VOL. 9 NO. 4 THE MAGAZINE OF THE UNIVERSITY OF UTAH SPRING 2000
LEAVING LAS VEGAS
by Anne Palmer Peterson
From the gleeful faces of the 11,400 fans who accompanied Utah to the Las Vegas Bowl, one could hardly imagine that a scant three weeks before, naysayers were downright sour on Coach Ron McBride's so-called recipe for success. You know: the special blend of salesmanship that has peppered his reputation as one of the top recruiters in the school's history? At least, that's how he was depicted in the Continuum Fall 1999 cover story.
After the Utes' embarrassing losses to Boise State, Wyoming, and Colorado State, unrest among the faithful led critics to wonder out loud whether the head football coach's job at Utah was in jeopardy. A morose McBride called that time the two worst weeks of his 40-year coaching career. "People want you to win every game. Hey, I do, too. But I can't worry about what people say," he lamented.
Chortling that the coach's soufflé had finally fallen, while clucking their tongues at the empty seats in Rice-Eccles Stadium at every home game except the opener against Utah State, the only other thing some fans wanted to see served up was McBride's head on a platter. Then came the three-game winning streak culminating in a 20-17 victory in Provo. "He saved his job with that win," says booster Annjanine "A.J." Livsey BS'82 JD'85. A 12-year attendee of Wednesday-night women's football appreciation classes, she frets that the coach may be a victim of his own success. "It has only been since McBride got here that people began expecting us to win," she says. "It's not like we're Notre Dame."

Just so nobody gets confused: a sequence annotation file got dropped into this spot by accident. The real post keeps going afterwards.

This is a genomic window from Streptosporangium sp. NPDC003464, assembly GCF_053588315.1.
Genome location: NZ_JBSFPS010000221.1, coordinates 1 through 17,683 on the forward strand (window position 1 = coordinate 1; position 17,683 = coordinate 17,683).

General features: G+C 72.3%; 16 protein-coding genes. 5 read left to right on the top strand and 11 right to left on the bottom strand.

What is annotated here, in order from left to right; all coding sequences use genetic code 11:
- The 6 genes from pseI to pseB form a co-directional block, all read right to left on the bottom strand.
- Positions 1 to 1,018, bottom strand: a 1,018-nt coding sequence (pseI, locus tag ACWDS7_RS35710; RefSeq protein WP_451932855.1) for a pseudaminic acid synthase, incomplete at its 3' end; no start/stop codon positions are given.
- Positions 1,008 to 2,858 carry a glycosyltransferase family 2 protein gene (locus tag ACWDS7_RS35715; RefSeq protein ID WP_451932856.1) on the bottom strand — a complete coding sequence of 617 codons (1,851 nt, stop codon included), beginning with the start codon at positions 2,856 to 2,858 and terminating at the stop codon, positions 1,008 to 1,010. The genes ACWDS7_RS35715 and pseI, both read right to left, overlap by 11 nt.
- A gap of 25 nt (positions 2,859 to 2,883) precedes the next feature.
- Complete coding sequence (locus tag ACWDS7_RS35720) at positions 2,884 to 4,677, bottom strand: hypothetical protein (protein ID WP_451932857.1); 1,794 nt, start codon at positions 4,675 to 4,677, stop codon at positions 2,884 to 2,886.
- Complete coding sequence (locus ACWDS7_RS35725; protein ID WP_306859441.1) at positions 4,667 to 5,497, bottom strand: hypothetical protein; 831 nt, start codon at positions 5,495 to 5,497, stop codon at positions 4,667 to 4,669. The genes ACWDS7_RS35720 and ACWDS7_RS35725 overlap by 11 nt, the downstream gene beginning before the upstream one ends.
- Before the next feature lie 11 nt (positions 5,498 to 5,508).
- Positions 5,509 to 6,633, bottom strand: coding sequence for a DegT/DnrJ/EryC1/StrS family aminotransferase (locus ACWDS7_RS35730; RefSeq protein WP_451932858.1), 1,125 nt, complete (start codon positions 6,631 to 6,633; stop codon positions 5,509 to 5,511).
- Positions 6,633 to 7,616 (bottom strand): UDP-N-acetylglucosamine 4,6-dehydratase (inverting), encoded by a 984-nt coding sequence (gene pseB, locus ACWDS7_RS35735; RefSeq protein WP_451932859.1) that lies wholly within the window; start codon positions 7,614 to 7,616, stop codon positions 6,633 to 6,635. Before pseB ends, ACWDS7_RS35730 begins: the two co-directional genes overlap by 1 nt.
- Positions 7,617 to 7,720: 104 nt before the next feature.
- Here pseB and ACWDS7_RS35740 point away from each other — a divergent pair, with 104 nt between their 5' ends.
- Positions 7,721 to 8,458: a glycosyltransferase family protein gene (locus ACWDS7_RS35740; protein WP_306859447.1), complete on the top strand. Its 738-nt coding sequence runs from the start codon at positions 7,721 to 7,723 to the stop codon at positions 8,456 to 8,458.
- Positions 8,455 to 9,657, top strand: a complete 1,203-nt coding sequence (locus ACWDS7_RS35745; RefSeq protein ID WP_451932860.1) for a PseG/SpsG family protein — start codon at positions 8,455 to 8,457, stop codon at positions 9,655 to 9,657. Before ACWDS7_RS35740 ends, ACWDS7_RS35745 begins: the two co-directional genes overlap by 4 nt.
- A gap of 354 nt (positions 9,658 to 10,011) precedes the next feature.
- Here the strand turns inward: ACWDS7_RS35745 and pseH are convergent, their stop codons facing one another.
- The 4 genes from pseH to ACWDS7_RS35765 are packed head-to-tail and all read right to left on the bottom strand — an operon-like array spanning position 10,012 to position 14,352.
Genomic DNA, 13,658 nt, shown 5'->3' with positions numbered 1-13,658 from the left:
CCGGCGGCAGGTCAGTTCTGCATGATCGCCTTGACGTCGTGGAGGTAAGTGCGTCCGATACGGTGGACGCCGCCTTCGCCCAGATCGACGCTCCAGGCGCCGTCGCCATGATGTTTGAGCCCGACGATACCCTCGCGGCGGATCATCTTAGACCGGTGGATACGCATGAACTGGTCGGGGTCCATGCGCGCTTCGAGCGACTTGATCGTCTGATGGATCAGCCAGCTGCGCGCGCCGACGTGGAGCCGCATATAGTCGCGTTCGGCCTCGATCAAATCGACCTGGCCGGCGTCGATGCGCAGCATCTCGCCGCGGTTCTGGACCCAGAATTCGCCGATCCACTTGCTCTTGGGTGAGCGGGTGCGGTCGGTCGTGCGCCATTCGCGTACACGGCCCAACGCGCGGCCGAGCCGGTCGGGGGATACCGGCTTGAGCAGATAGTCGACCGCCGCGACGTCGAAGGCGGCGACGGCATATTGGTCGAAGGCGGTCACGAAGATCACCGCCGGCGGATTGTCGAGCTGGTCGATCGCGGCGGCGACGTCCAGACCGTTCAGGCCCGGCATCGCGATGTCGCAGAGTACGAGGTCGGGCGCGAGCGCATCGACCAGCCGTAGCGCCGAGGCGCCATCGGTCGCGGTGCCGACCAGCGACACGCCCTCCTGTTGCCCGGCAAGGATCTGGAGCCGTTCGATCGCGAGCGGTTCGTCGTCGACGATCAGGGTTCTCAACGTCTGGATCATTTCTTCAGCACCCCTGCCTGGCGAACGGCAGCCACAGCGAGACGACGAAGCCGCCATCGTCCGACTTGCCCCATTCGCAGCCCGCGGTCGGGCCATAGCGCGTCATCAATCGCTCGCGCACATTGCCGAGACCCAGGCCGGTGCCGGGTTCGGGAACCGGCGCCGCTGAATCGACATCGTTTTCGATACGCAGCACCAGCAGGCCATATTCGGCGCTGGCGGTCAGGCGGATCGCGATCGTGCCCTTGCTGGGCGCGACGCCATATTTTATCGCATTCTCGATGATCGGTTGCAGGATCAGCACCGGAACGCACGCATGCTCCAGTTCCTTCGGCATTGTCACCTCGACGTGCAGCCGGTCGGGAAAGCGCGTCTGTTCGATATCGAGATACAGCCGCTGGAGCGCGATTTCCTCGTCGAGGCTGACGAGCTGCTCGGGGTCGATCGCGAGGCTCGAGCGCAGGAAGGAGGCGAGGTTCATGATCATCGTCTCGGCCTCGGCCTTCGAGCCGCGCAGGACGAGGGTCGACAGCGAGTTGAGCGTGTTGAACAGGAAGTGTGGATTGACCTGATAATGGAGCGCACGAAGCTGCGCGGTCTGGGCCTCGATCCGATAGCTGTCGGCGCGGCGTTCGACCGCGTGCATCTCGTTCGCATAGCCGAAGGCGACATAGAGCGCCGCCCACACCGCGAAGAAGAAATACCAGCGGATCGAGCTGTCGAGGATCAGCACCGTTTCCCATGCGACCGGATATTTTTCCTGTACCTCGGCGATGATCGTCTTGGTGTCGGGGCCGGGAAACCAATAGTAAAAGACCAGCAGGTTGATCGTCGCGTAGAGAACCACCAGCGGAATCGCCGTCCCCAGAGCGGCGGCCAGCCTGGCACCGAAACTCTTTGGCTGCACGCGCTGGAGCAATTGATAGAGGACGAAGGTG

Correct. Only the 1964 (9-2) and 1994 (10-2) teams have won nine or more games. For connoisseurs, 1999 was a very good year.
Whether McBride saved his job with his fourth consecutive win over Brigham Young University at Cougar Stadium seemed far less consequential once Utah captured the Las Vegas Bowl bid coveted by all three Mountain West conference co-champions.
Still, the sweet taste of overall success is mingled with the bitter aftertaste of last year's mistakes. They included an unsavory 15 penalties for 151 yards racked up in the one-point victory at Vegas. "In my opinion, we should have been 11-1 rather than 9-3," observes Jim Macfarlane BA'54, the former Crimson Club president and stadium fund-raising co-chair, who remains a huge supporter of McBride. But even he has his worries. "The word is out that McBride is loyal to a fault. That might be his own Gethsemane, in a way. There are a lot of alumni who would like to see some changes in the coaching staff and for Utah to beef up the discipline," Macfarlane confides. "To win a bowl game does a lot for recruiting, but not to put dollars into the coffers. There's no game 'til next year, and we've got to do something to get that stadium filled. Ron has to be the key man in doing it," he says.
Like Basketball Coach Rick Majerus, McBride is becoming accustomed to fans' insistence on nationally ranked opponents. "It's hard to pull the family together to go see the likes of Northeast Louisiana," notes Crimson Club Board Chair Don Foot BS'75 MEA'82.
But with Arizona, Washington State, BYU, Air Force, Colorado State, and UNLV all meeting at the U next year, football fans won't have to worry about wasting their Saturdays on cream-puff competitors. "It's going to be our best home schedule ever. I expect it to go crazy, and I did even before the bowl game," says Ticket Office Manager David Copier BS'78. After a sweet and sour year, McBride may be looking forward to seeing many more friendly faces.
Copyright 2000 by The University of Utah Alumni Association